The surface crocheting was kind of a grind (and hard on the hands), but it looks awesome.  It even looks nice from the back!

I crocheted this next one for my mother, who has really embraced her new home state....  This pattern, like her armadillo, is by Wolfdreamer, and it was so much fun to crochet.  Something about my crochet tension made it turn out more rectangular than square, but that's ok.

This next potholder was SO much fun to crochet!  The Interlocking Rings Hotpad by Caitlin Pensak is constructed by crocheting 7 separate rings and weaving them together.  Then, you crochet a solid backing, and join both pieces together with a round of sc stitches.  Our brother, Jordan, was the recipient of this awesome potholder, so I used Denver Broncos colors in honor of his favorite NFL team.

He asked for a hanger to be added to the potholder so he could hang it up above his stove, ready for action.

Jealous of everyone else's cool potholders, I decided to make one for myself.  I used Prescilla Hewitt's Scalloped Potholder pattern, and it worked up very quickly and easily.

My only regret is that I used this pretty Lily Sugar & Cream ombre yarn that does not properly show off the nice design (which is created with front post stitches).

You can see it in the navy on the back, though.

I also crocheted myself some coasters to help combat the insane amount of condensation that forms on the outsides of drinks in Texas.  I know the humidity in Dallas is nothing compared to other places in the world (or even Texas), but it's more than I'm used to.  Anyway, I first gave Asami Togashi's Star Stitch Coaster pattern a try.... The pattern was more complicated than I was hoping it would be (making it too hard to crochet while chatting or watching TV), so I don't think I'm going to make a whole set of them.  This one that I finished is pretty, though!  It uses sock weight yarn, interestingly enough.

I also gave Moogly's Nautical Crochet Coasters a try....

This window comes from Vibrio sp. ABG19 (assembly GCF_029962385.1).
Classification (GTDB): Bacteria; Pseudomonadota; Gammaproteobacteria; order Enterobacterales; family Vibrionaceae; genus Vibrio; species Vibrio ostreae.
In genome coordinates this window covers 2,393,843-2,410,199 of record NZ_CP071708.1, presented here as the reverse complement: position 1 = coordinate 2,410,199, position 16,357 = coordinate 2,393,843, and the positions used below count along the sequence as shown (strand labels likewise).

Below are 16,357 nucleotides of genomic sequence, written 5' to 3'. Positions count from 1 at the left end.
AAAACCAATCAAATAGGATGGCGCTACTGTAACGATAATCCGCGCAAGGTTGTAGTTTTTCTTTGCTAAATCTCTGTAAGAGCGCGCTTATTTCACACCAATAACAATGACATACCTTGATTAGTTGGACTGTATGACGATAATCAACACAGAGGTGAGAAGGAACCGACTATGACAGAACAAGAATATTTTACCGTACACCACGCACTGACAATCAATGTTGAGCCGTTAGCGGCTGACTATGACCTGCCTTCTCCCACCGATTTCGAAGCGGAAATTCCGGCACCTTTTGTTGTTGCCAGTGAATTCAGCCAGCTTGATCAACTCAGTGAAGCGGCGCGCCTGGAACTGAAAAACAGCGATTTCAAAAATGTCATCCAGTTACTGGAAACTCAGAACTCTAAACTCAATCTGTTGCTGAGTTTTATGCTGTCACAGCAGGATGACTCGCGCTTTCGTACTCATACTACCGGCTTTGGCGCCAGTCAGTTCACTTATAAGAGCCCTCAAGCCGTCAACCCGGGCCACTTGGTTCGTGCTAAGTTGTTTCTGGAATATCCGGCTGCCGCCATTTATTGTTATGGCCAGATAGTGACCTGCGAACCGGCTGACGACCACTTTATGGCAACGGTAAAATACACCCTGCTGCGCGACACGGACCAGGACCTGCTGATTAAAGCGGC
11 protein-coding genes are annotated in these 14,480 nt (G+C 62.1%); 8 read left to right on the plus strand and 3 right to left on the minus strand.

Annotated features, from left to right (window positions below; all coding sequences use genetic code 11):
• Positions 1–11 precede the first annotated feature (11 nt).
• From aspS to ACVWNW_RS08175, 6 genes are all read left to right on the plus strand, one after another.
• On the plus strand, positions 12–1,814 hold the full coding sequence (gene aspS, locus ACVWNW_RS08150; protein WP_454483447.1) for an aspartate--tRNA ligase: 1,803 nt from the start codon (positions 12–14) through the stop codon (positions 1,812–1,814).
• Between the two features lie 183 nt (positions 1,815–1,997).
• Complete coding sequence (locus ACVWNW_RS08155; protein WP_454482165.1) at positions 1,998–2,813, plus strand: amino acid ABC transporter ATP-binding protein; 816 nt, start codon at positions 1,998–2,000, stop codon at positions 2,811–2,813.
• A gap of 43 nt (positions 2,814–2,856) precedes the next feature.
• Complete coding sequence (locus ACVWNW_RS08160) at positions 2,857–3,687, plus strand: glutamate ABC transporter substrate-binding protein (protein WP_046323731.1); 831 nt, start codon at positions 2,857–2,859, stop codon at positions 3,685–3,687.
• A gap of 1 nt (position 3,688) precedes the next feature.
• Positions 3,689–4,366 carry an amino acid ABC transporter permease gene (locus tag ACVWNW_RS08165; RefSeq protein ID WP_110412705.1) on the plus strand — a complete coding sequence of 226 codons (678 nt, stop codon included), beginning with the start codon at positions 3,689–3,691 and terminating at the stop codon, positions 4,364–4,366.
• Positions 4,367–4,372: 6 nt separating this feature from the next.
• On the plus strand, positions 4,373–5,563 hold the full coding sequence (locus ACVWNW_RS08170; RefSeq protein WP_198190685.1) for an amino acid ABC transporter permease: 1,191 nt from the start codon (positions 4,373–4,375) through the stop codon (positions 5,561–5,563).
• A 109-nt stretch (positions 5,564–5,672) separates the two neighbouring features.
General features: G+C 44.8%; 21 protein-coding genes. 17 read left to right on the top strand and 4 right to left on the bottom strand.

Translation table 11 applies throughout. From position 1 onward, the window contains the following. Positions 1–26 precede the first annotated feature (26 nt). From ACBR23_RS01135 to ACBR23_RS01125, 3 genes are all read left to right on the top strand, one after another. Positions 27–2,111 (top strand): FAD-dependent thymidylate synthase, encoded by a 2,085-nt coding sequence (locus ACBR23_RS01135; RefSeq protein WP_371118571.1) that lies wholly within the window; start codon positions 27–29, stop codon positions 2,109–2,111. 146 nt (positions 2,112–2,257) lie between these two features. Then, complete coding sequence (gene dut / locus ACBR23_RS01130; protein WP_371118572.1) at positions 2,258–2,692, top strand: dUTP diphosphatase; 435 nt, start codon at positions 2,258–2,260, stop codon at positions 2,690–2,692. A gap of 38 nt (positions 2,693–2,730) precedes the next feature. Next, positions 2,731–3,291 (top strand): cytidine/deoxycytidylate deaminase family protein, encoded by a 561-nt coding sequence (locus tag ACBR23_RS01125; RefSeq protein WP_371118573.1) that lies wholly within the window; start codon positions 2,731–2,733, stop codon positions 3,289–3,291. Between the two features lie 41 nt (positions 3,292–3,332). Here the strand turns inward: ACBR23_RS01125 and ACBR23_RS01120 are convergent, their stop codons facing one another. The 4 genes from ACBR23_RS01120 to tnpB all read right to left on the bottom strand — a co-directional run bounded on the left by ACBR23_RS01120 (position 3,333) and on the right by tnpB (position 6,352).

....but I still wasn't all that happy with the results.  I had a hard time working with the thin cork (boy, is it easy to rip!!) and had to experiment a lot to be able to crochet the borders without ripping through the holes.  I had to use a smaller hook to get it through the holes punched in the cork, so then I wasn't able to use Moogly's exact patterns.  When I made up my own, I had less-than-stellar results. This red one doesn't lie flat (whoops).

This one turned out a bit better.

This is probably the best one.  I doubled up on the coasters after I punched the holes and that made the coaster feel a bit more substantial.

I still have plenty more cotton yarn left, so I'll keep experimenting with coaster patterns.  Coasters are fun, fast projects that are easy to tuck in a purse and do during my daughter's various activities, so I have a feeling I'm going to be working on them all summer long.

Tuesday, June 24, 2014

Birthday boys!

June is a popular time for our friends to have birthdays, and this past weekend I made four different little birthday boys their "age" shirts.  Can you tell I wasn't feeling especially creative about picking out fabric?

Happy birthday, boys!!!

Monday, June 23, 2014

Sonia's dresser scarf

In Sonia's new house, her dresser doesn't fit inside her closet and thus sits out in the open.  Erin decided that the dresser needed a dresser scarf to protect it, and I hunted down some cute purple fat quarters and yardage to get the job done.  I sort of improvised a more modern-looking design (since country chic isn't exactly Erin's style) and came up with this.

It's about 40" long and 16" wide.  I had all sorts of issues getting the plain fabric not to look all puckery, but Erin assures me no one will notice once there are a few knick knacks strategically placed on top.

I quilted the plain parts with rows 1/4" apart.  I also chose to zig zag the final stitching on the binding because I wanted to make triple sure that I would catch the back (which was baaaaaaaaarely wide enough).  It doesn't look too bad, actually.